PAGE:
As most holidaymakers flee cities in favour of rural and coastal locations during the pandemic, Globetrender editor Jenny Southan checks into The Peninsula Paris to find out what it’s like to take an urban minibreak during the viral age.
I travelled from the UK to France during the height of the travel restrictions in May (you can read more about my journey here in The Telegraph) and spent a month working in the countryside down near Toulouse.
Although it feels more relaxed to be away from crowds during this time, I was also interested in what it would be like to experience pampering at a top-end urban hotel after so long, and how they were coping with health and safety protocols. So I organised a stay at The Peninsula Paris, which is located on Avenue Kleber, close to the Arc de Triomphe.After being mugged on the Paris Metro on my journey from the capital to Toulouse a few weeks before, I was extra anxious about getting from Gare Montparnasse to the hotel, particularly as I had a young daughter. (Taking public transport doesn’t feel good in general, during the pandemic.)
Fortunately, The Peninsula Paris was able to organise a Mercedes van to collect us and drop us back at the station before and after our stay, which is what I would recommend to anyone else considering an urban minibreak (even taxis don’t always cut it when it comes to cleanliness).
On arrival, we were ushered into a magnificent empty lobby by masked staff, and promptly checked in and shown to our room. We were staying in one of the hotel’s best suites – a Rooftop Garden suite, which measures 115-135 sqm and features its own expansive terrace with a patch of lawn, loungers, a table and chairs, a views of the Eiffel Tower. (A one-night stays costs from €4,300.)One of the intra-pandemic innovations I particularly like from this brand is “Peninsula Time”, which means guests can arrange to have their room ready as early as 6am on arrival and check out as late as 10pm on departure, at no extra charge when booking directly with the hotel or via a preferred travel advisor. (This initiative was introduced in November 2020 and means that even if you are only staying one night, you can get value for money.)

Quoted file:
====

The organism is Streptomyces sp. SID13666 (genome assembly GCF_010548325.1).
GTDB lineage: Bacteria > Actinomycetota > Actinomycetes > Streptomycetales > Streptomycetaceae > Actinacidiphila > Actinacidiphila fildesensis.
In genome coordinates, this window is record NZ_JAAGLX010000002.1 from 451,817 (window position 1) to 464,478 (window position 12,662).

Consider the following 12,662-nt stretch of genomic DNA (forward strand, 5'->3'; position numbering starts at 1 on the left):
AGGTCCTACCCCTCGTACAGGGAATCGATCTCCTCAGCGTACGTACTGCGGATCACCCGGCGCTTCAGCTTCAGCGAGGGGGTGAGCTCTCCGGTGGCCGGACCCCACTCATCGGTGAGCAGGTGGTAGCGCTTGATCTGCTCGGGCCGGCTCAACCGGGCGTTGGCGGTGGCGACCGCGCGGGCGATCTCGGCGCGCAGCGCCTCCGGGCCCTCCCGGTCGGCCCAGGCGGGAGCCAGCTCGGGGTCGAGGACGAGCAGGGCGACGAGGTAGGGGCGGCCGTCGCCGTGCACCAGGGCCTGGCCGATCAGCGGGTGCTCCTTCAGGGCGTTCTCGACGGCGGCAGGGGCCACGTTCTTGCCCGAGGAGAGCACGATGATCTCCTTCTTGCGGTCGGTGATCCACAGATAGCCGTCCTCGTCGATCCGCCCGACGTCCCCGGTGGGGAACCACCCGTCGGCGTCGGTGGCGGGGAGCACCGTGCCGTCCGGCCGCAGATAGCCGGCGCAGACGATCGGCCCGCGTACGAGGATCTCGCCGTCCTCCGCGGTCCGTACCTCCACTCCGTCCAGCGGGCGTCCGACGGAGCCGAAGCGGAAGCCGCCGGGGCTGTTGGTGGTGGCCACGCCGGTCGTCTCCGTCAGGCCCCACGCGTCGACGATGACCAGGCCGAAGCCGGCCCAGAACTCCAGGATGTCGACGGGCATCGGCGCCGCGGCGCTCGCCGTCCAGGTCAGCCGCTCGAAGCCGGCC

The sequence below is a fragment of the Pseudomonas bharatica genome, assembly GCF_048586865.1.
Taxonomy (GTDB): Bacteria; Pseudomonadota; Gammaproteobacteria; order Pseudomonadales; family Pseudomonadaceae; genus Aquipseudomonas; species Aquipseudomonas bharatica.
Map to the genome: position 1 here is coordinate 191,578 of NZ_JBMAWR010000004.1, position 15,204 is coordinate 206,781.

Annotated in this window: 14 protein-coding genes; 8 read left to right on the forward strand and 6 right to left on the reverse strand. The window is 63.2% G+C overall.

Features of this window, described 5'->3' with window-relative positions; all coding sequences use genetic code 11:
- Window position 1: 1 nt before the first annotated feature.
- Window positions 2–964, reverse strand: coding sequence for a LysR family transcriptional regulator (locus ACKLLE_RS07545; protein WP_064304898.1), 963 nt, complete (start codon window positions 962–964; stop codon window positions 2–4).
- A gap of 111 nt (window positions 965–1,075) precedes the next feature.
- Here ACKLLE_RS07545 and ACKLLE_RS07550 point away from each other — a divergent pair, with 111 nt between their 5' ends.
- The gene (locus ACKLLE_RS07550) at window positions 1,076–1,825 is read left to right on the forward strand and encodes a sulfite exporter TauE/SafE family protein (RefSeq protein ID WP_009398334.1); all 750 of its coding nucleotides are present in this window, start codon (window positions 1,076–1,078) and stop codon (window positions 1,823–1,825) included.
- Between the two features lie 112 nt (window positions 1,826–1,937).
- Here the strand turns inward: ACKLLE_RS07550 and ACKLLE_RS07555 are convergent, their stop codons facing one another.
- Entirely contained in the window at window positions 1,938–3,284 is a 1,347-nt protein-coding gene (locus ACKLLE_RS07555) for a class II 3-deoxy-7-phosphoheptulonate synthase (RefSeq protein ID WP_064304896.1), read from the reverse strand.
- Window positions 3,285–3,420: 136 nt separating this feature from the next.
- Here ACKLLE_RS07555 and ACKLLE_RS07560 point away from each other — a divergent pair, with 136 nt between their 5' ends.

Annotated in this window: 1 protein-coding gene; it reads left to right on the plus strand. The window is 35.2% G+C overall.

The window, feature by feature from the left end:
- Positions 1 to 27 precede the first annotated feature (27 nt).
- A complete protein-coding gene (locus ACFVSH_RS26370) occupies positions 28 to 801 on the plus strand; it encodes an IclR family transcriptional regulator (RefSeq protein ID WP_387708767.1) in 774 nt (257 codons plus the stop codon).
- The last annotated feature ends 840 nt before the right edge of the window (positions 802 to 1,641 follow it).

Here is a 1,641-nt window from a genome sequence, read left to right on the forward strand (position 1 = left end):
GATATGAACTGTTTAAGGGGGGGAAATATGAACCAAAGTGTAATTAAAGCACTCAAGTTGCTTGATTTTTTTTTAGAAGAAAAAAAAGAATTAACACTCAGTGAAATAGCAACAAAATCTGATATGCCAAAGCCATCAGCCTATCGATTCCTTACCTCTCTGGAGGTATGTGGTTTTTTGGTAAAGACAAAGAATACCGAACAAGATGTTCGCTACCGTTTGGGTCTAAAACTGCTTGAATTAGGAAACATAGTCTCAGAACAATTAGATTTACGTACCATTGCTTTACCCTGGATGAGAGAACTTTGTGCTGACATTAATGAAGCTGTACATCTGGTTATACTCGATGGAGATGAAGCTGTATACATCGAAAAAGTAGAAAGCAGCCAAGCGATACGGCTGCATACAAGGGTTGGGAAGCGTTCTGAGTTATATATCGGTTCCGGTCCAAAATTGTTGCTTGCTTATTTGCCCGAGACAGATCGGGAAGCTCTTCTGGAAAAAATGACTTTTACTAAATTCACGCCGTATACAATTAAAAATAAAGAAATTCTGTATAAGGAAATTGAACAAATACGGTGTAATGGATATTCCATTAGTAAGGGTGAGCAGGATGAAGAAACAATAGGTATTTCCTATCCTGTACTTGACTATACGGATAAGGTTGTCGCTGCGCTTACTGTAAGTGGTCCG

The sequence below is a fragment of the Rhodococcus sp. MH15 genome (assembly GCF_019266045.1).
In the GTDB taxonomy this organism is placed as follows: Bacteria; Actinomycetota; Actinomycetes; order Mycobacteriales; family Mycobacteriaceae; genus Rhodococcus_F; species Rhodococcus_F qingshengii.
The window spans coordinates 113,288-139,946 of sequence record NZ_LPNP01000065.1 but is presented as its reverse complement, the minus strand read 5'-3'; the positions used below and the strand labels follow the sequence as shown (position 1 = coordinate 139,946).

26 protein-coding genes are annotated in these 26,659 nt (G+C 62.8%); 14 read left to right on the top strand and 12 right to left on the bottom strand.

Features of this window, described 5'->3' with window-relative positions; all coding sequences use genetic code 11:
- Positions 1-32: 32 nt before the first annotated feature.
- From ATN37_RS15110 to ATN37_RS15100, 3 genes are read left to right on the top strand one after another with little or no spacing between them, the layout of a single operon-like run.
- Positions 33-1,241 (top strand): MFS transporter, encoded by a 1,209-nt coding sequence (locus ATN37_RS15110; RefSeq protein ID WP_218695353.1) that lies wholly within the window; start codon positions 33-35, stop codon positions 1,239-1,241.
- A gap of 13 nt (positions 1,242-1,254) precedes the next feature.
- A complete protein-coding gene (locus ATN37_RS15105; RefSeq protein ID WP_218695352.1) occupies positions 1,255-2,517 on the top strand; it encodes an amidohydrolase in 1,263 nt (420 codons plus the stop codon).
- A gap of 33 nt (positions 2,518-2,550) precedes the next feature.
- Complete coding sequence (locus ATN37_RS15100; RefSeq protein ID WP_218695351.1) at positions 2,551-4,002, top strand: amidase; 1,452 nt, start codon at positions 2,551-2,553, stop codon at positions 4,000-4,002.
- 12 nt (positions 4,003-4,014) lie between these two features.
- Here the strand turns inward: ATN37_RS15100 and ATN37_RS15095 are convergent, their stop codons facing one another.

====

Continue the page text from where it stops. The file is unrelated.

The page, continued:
Yes, of course, The Peninsula Paris is expensive – it is one of the most exclusive hotels in the world. But for those who do have the budget, a truly magnificent city break can be achieved here, and you can exist in your own “bubble”, temporarily forgetting many of the worries of the world.We weren’t staying in Paris to do sightseeing or go to restaurants (at this time at the end of May things were only just beginning to open up in the French capital anyway). Indoor dining was not possible (except for room service) but we were able to have dinner at the covered semi-al fresco La Terrasse Kleber on street level, which gave us a chance to people watch and soak up some of the atmosphere.After months of homecooking and takeaways during lockdown, it was fun to revel in choosing from an array of extravagant dishes such as: steamed white asparagus with blackberry and foie gras (I opted for it without the foie gras) – costing €34; creamy Buratta for €32; salmon linguine with New Zealand spinach (imagine the carbon footprint!) and Ossetra caviar for €72; and roasted sea bass with verbena broth for €48. A glass of Whispering Angel rosé cost €20.As a parent I was appreciative of how amenable the chef was to us ordering off-menu for our young daughter, who wanted a simple pasta with tomato sauce. And waiting staff were warm, despite her helping herself to Parmesan from a silver bowl with her hand when offered.